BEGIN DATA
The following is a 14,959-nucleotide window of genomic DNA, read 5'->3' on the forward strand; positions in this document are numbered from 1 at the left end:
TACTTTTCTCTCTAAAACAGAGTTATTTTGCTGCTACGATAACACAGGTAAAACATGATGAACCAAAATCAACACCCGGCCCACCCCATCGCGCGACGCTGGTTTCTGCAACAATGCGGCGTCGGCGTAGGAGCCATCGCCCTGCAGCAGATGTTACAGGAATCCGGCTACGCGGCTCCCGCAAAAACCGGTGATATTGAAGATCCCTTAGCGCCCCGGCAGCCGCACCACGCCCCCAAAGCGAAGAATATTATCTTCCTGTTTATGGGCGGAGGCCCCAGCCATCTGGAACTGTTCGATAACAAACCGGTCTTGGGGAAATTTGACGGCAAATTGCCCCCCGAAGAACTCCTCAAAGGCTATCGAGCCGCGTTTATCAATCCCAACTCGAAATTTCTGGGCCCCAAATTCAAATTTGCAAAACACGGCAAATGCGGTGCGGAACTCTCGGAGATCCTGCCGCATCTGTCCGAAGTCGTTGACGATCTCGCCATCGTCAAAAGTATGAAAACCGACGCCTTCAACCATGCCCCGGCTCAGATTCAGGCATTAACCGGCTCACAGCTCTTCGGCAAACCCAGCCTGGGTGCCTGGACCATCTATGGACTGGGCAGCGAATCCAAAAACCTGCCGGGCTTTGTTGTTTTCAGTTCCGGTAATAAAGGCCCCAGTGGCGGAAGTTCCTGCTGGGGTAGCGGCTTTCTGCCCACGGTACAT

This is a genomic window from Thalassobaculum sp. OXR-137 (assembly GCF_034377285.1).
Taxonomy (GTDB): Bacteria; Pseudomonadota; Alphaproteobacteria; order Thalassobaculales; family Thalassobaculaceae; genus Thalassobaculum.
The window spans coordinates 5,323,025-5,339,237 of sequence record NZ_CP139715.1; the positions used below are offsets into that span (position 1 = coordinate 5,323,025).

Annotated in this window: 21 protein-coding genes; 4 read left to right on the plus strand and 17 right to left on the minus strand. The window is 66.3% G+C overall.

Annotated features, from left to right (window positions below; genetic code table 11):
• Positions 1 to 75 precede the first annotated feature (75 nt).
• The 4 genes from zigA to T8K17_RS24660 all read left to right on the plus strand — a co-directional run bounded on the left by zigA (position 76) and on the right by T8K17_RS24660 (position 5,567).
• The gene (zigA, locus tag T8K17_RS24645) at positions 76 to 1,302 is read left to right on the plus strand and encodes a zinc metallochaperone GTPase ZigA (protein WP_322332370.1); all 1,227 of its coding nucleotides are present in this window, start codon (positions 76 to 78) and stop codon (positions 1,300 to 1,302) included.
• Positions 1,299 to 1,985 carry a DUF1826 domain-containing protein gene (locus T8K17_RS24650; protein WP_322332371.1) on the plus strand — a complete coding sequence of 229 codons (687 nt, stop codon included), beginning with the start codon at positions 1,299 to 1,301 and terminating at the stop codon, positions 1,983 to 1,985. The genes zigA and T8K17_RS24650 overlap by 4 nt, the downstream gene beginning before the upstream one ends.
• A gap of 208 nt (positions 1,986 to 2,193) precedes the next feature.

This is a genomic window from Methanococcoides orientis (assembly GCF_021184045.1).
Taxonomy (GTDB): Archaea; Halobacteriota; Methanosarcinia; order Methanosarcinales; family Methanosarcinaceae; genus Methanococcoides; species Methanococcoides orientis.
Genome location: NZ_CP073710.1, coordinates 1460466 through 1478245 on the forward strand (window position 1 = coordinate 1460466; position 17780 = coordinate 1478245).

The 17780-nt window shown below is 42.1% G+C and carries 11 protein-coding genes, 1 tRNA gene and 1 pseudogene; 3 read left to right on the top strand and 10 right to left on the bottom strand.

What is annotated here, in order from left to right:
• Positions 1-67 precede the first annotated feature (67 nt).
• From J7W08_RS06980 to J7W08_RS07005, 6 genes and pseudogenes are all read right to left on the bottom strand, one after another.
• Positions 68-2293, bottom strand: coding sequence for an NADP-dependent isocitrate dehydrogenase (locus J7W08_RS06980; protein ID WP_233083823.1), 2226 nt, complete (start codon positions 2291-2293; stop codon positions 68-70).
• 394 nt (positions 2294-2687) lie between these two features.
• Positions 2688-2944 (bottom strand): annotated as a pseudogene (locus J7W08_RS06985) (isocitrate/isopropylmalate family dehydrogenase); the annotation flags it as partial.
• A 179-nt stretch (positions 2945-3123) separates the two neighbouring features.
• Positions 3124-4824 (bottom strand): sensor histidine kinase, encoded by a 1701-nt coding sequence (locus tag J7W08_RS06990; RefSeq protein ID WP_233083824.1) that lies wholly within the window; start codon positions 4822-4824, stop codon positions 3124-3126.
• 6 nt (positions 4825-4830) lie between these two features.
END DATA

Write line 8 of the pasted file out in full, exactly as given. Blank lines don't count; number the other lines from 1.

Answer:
• Positions 1 to 75 precede the first annotated feature (75 nt).